Your Brother in Christ,

Jun 15, 2011

The Triumph of Christ

I've come to understand more and more how much of a treasure the Scriptures are. New readings of the same passages seem fresh and I am given the perception to see things I hadn't seen before. There are sadly days where I am rushed in the morning (which is my fault) and I quickly read through and as a result, I am not nourished by the Word at all that morning. Or there are the dreaded days where I am distracted and robbed of focus, or even days where I neglect to do it at all. But the Word is so sweet to me. I don't have a greater treasure in my room. I used to feel discouraged when I couldn't understand a passage, but now I feel excited! It excites me to encounter those passages where I am forced to stop and ask, “where did that come from?”; those passages where it feels like it came up out of nowhere and seemingly has nothing to do with the previous passage, or seems insignificant – which means there is something significant about it. Now I love those moments. I pray that God would help me understand His word, and the meanings of it. In my recent reading, this verse especially made me stop and think:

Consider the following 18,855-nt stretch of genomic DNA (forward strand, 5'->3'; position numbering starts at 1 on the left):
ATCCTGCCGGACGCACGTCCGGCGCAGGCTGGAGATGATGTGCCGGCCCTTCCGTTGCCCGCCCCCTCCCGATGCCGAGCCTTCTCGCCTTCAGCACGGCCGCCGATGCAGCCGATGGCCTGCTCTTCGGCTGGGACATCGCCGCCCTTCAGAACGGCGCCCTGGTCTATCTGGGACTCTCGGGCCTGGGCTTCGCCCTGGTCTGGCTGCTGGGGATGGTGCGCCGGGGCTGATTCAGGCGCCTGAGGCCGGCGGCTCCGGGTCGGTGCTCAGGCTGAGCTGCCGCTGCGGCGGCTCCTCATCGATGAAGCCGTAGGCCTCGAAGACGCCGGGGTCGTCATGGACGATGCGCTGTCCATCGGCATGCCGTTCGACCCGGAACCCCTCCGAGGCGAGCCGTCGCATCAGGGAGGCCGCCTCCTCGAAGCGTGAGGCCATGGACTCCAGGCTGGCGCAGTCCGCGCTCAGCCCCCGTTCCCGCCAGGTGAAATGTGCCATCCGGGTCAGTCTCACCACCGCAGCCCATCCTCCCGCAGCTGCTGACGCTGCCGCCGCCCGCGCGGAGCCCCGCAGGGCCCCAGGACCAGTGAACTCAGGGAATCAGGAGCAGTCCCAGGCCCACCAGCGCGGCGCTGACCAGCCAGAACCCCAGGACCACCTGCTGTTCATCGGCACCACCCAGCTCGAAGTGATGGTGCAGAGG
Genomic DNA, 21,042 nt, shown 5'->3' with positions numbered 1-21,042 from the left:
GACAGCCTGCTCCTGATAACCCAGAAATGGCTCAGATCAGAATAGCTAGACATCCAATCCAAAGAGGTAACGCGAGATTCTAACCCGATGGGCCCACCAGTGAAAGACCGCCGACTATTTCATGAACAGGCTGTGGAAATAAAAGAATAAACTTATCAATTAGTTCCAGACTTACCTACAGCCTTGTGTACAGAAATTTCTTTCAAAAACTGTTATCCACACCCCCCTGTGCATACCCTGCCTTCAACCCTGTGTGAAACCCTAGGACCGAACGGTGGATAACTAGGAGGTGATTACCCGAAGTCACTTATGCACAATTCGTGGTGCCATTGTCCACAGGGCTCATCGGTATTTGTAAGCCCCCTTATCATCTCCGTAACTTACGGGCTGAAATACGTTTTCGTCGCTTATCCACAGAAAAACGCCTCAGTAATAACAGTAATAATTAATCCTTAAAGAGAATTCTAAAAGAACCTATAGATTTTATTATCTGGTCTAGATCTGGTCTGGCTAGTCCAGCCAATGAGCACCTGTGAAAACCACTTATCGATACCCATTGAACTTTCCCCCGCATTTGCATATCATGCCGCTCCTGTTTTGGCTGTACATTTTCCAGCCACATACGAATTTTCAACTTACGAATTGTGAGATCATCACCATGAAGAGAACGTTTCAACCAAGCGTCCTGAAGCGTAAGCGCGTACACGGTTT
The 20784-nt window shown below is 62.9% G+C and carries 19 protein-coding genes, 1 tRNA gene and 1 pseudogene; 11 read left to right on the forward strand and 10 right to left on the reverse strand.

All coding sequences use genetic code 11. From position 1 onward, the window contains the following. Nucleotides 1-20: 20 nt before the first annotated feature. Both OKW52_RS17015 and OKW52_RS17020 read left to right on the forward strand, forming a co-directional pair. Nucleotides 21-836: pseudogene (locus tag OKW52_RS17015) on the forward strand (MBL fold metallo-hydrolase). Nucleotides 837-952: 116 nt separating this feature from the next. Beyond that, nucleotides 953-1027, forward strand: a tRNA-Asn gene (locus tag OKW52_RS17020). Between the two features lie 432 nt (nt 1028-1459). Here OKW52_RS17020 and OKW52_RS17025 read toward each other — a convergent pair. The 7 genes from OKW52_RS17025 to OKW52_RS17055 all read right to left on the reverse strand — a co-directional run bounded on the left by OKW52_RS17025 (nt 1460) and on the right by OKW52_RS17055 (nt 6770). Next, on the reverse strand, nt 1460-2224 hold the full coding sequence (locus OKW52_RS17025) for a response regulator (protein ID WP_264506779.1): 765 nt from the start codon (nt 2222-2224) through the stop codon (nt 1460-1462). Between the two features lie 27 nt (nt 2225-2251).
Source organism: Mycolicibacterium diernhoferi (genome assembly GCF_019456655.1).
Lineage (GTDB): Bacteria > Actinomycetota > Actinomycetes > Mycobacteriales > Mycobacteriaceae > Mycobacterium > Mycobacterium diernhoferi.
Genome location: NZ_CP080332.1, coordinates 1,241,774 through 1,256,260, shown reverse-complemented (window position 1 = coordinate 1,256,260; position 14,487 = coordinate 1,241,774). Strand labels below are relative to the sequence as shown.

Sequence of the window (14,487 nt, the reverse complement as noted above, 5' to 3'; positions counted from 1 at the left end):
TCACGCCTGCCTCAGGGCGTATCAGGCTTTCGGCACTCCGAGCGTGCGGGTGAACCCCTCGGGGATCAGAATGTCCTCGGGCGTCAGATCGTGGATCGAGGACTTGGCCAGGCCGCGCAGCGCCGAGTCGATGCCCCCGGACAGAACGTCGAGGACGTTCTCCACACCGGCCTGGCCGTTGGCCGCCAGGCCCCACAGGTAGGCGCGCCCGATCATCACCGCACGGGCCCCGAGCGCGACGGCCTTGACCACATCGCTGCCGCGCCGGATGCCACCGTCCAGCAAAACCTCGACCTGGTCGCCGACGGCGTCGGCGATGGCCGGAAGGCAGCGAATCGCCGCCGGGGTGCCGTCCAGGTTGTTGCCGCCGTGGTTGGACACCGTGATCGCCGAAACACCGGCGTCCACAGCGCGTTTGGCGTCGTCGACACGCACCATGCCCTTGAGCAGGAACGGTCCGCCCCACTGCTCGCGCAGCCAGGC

And He was there in the wilderness forty days, tempted by Satan, and was with the wild beasts; and the angels ministered to Him.

Mark 1:13

Now, this verse isn't out-of-the-blue where it was, but there was a phrase in it that grabbed my attention. It was the phrase, “and was with the wild beasts”. Really that piece of information seems unsurprising, being apart of the wilderness setting Jesus was in. However, I had to stop at this verse and ask why Mark even puts it in here. It is appropriate to the setting, but seemingly insignificant. One might think it could easily be taken out and nothing would change, so why is it there? Obviously there is a reason that that little phrase is inserted in here. Nothing else comes of it really; there is no incident where it goes on to account Christ being threatened by a wild animal. So this verse struck me.

After praying, I took notice of the temptation aspect in this account. This was the passage where Christ was being tempted by Satan. Then I saw something in this passage that I thought was really cool! And it all came from that moment where I took notice of the strange, seemingly insignificant phrase.